The required amount of each virus stock was calculated based on the cell density, virus titer and the desired multiplicity of infection (MOI). Virus stock ratios of 5:1, 5:2, 10:2 and 10:4, IL6Ra-Fc to GP130-Fc-His6 all resulted in production of significant amounts of heterodimer. The ideal virus stock ratio is highly dependent on the ease of purification of the heterodimer from each of the two homodimers. The IL6Ra-Fc homodimer is relatively easy to remove downstream by immobilized metal affinity chromatography. Virus infection ratios have been chosen to minimize the formation of the GP130-Fc-His6 homodimer which is more difficult to clear downstream. The relative amount of GP130-Fc-His6 virus stock chosen for infection has increased with successive batches as the purification method for clearing the resultant homodimer has improved.
The virus stocks were aseptically mixed in a single vessel then transferred to the bioreactor. This results in synchronous infection of the SF21 cells. The infection is allowed to proceed for three to four days, allowing sufficient time for maximal production of the heterodimer protein.
At the conclusion of the infection phase of the bioreactor process the cells were concentrated in the bioreactor using a 10 ft2 Millipore Prostak filter (0.65 micron) pore size. The cell-free permeate passing through the filter was collected in a clean process vessel. At the conclusion of the filtration operation the pH of permeate stream, containing the protein product, was adjusted to 8.0 with 10N NaOH. The resultant precipitate was removed by forcing the extract through a 0.8 micron depth filter (Sartorious), followed by a 0.2 micron filter. Sufficient 0.5M EDTA stock was added to give a final concentration of 5 mM. The filtered protein solution was loaded onto a 10 cm diameter column containing 100-200 mL of Pharmacia Protein A Sepharose 4 Fast Flow, equilibrated with PBS. Protein A has a very high affinity for the Fc--Fc domain of each of the 3 recombinant protein products, allowing them to bind while other proteins in the cell-free extract flow through the column. After loading the column was washed to baseline with PBS containing an additional 350 mM NaCl. The IgG-Fc tagged proteins were eluted at low pH, either with 0.5M acetic acid or with a decreasing pH gradient of 0.1M citric acid and 0.2M disodium phosphate buffers. Tris base or disodium phosphate was added to the eluted protein to avoid prolonged exposure to low pH conditions.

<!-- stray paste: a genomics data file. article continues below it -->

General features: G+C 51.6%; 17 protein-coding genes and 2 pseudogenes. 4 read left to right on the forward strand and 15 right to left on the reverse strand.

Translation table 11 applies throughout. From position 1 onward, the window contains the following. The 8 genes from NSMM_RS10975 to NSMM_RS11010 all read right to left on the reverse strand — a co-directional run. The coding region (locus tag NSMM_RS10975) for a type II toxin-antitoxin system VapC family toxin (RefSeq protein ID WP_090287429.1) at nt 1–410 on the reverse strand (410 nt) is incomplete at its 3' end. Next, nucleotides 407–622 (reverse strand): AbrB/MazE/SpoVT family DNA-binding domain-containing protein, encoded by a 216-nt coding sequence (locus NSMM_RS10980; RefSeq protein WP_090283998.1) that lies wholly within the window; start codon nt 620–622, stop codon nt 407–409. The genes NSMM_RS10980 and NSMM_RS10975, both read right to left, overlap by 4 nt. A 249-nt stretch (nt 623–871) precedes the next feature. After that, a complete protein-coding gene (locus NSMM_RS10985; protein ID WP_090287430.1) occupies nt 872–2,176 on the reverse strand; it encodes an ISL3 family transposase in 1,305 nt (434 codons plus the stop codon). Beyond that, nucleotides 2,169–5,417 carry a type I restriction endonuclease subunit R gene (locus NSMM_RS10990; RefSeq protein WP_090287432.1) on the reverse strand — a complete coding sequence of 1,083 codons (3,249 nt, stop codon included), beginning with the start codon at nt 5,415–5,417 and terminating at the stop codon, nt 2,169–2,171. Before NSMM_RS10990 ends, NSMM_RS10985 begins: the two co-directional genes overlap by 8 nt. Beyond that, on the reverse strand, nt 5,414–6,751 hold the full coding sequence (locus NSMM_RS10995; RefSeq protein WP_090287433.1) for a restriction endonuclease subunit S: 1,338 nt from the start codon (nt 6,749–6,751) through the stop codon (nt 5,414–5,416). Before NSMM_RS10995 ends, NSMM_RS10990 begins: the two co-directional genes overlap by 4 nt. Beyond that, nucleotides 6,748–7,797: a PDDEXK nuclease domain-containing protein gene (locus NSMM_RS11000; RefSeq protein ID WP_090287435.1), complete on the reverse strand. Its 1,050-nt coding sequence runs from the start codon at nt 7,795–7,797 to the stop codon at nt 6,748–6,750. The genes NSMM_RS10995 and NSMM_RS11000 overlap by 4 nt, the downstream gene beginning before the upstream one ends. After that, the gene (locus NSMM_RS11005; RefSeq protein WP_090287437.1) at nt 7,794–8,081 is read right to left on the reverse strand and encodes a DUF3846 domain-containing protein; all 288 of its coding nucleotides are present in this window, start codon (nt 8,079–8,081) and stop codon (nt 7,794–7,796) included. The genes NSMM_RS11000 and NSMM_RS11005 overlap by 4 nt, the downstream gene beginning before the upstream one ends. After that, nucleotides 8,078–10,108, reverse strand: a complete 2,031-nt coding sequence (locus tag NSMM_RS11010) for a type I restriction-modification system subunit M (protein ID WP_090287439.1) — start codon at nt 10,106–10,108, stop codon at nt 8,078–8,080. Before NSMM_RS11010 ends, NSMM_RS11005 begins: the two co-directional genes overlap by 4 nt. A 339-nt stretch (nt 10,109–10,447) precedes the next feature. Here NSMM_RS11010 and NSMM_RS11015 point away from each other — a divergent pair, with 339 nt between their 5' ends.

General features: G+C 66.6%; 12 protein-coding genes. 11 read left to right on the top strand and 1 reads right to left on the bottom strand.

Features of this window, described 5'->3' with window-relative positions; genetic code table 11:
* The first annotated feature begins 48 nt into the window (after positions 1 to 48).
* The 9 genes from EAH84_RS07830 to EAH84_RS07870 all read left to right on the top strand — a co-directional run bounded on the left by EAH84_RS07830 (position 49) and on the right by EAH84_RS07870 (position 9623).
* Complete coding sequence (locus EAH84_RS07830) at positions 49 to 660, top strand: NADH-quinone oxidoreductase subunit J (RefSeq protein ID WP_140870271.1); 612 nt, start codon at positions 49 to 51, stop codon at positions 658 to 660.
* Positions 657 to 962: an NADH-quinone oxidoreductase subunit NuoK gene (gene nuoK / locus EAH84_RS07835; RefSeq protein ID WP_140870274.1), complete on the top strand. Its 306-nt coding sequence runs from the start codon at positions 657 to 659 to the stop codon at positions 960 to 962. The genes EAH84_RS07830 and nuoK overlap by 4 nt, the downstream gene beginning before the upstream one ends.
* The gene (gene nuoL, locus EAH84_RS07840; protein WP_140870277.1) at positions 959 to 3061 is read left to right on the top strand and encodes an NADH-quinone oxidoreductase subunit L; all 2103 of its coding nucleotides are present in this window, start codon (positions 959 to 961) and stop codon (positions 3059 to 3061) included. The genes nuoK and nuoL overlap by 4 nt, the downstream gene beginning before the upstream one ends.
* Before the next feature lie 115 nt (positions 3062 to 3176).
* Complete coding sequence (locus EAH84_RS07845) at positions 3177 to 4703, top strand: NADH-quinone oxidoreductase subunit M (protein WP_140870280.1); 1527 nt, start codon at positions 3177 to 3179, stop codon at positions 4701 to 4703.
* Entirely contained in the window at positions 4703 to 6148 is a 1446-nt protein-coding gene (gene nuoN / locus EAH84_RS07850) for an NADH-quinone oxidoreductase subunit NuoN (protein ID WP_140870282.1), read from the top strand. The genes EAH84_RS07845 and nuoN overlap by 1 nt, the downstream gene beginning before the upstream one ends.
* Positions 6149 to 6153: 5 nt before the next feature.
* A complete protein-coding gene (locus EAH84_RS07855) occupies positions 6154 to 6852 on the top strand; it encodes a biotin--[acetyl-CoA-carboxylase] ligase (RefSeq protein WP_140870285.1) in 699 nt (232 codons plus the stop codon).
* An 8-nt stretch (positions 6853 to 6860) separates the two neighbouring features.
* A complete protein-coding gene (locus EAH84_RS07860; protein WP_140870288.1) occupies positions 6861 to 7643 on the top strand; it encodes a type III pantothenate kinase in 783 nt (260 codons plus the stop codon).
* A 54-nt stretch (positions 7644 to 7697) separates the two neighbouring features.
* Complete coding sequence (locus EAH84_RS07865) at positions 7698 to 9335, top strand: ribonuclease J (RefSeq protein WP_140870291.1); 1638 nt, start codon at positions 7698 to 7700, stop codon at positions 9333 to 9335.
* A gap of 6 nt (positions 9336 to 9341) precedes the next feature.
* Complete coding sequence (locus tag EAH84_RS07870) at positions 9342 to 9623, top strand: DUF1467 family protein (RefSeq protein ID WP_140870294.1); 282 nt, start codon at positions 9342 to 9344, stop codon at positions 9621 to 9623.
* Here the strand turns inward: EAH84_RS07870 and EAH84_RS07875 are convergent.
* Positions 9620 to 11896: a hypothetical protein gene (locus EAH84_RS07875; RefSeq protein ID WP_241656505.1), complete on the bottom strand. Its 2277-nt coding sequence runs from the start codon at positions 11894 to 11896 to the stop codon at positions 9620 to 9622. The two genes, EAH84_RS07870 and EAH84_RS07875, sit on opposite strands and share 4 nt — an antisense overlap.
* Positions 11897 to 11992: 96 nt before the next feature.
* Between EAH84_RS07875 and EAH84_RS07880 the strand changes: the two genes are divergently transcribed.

The pooled protein was diafiltered into PBS or HEPES buffer for subsequent and derivitized with 1 mM iodoacetamide to protect the exposed sulfydryl group on the free cysteine near the hinge region of each Fc domain. This prevents disulfide mediated aggregation of proteins. A 6 ft2 Millipore spiral wound ultrafiltration membrane with nominal 30 kiloDalton cutoff was used to perform the buffer exchange. The total protein was determined by UV absorbance at 280 nm using the diafiltration buffer as a blank. The relative amounts of heterodimer and two homodimer proteins were determined by SDS PAGE gel electrophoresis using a 6% Tris-Glycine gel (Novex). Gels were Coomasie stained then transferred into destain solution overnight. A Shimadzu scanning densitometer was used to determine the relative intensity of the individual protein bands on the SDS PAGE gel. The peak area ratios are used to compute the fraction of heterodimer and each of the homodimers in the column pool fractions.
The six histidine residues on the C-terminus of the GP130-Fc-His6 fusion protein provides an excellent molecular handle for separation of the heterodimeric IL6 antagonist from the two homodimers. The imidazole group on each of the C-terminal histidines of the GP130-Fc-His6 moiety has a strong binding constant with several divalent metals, including copper, nickel, zinc, cobalt, iron and calcium. Since the IL6Ra-Fc homodimer has no C-terminal histidine residues, it clearly has the lowest affinity. The IL6Ra-Fc-GP130-Fc-His6 heterodimer has a single stand set six histidines giving it greater affinity for the metal, while the GP130-Fc-His6 homodimer has two sets of six histidines each giving it the highest affinity of the three IgG tagged proteins to the metal affinity column. Selective elution of the three proteins with increasing amounts of imidazole in the elution buffer therefore elutes the proteins in the following order:
1. IL6Ra-Fc homodimer
2. IL6Ra-Fc-GP130-Fc-His heterodimer
3. GP130-Fc-His homodimer
A 26 mm diameter column containing 100 mL of Pharmacia Chelating Sepharose Fast Flow was saturated with a solution of nickel sulfate until a significant green color is observed in the column eluate. The column is then washed with several column volumes of deionized water, then equilibrated with 50 mM HEPES, 40 mM imidazole, pH 8.0. The binding of imidazole to the immobilized nickel results in a green to blue color change. Imidazole was added to the protein load to a final concentration of 40 mM. Addition of imidazole to the protein load reduces the binding of IL6Ra-Fc homodimer, increasing the surface area available for the remaining two species. After loading, the column was washed with several column volumes of 50 mM HEPES, 80 mM imidazole, pH 8.0 until a steady baseline was reestablished. The heterodimer was selectively eluted with 50 mM HEPES, 150 mM imidazole, pH 8.0 over several column volumes. The protein fractions were pooled and diafiltered into PBS as described in the section above.